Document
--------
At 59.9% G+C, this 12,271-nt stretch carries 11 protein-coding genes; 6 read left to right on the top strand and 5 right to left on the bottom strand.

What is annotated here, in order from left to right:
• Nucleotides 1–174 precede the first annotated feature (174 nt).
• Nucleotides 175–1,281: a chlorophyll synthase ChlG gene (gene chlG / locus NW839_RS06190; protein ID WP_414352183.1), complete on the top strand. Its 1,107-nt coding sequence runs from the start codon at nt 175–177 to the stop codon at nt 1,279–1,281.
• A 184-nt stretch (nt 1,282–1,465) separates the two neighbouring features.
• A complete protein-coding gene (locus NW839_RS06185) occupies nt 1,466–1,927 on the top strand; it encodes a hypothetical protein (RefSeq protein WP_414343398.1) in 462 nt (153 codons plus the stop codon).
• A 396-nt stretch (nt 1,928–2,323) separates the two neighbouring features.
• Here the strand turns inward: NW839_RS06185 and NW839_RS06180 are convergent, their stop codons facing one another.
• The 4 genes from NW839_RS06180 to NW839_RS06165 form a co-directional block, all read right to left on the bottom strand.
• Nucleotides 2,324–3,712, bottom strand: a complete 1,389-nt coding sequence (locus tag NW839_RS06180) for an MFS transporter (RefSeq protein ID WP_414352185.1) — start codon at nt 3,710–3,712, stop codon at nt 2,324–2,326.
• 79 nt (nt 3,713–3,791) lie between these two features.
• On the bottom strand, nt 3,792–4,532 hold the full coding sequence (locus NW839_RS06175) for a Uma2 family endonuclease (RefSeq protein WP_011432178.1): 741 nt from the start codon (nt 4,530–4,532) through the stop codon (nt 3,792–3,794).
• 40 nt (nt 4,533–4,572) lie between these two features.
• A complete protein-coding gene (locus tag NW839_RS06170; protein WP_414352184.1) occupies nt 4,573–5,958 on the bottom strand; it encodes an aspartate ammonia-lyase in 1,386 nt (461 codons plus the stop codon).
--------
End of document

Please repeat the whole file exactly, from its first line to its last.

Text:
At 59.9% G+C, this 12,271-nt stretch carries 11 protein-coding genes; 6 read left to right on the top strand and 5 right to left on the bottom strand.

What is annotated here, in order from left to right:
• Nucleotides 1–174 precede the first annotated feature (174 nt).
• Nucleotides 175–1,281: a chlorophyll synthase ChlG gene (gene chlG / locus NW839_RS06190; protein ID WP_414352183.1), complete on the top strand. Its 1,107-nt coding sequence runs from the start codon at nt 175–177 to the stop codon at nt 1,279–1,281.
• A 184-nt stretch (nt 1,282–1,465) separates the two neighbouring features.
• A complete protein-coding gene (locus NW839_RS06185) occupies nt 1,466–1,927 on the top strand; it encodes a hypothetical protein (RefSeq protein WP_414343398.1) in 462 nt (153 codons plus the stop codon).
• A 396-nt stretch (nt 1,928–2,323) separates the two neighbouring features.
• Here the strand turns inward: NW839_RS06185 and NW839_RS06180 are convergent, their stop codons facing one another.
• The 4 genes from NW839_RS06180 to NW839_RS06165 form a co-directional block, all read right to left on the bottom strand.
• Nucleotides 2,324–3,712, bottom strand: a complete 1,389-nt coding sequence (locus tag NW839_RS06180) for an MFS transporter (RefSeq protein ID WP_414352185.1) — start codon at nt 3,710–3,712, stop codon at nt 2,324–2,326.
• 79 nt (nt 3,713–3,791) lie between these two features.
• On the bottom strand, nt 3,792–4,532 hold the full coding sequence (locus NW839_RS06175) for a Uma2 family endonuclease (RefSeq protein WP_011432178.1): 741 nt from the start codon (nt 4,530–4,532) through the stop codon (nt 3,792–3,794).
• 40 nt (nt 4,533–4,572) lie between these two features.
• A complete protein-coding gene (locus tag NW839_RS06170; protein WP_414352184.1) occupies nt 4,573–5,958 on the bottom strand; it encodes an aspartate ammonia-lyase in 1,386 nt (461 codons plus the stop codon).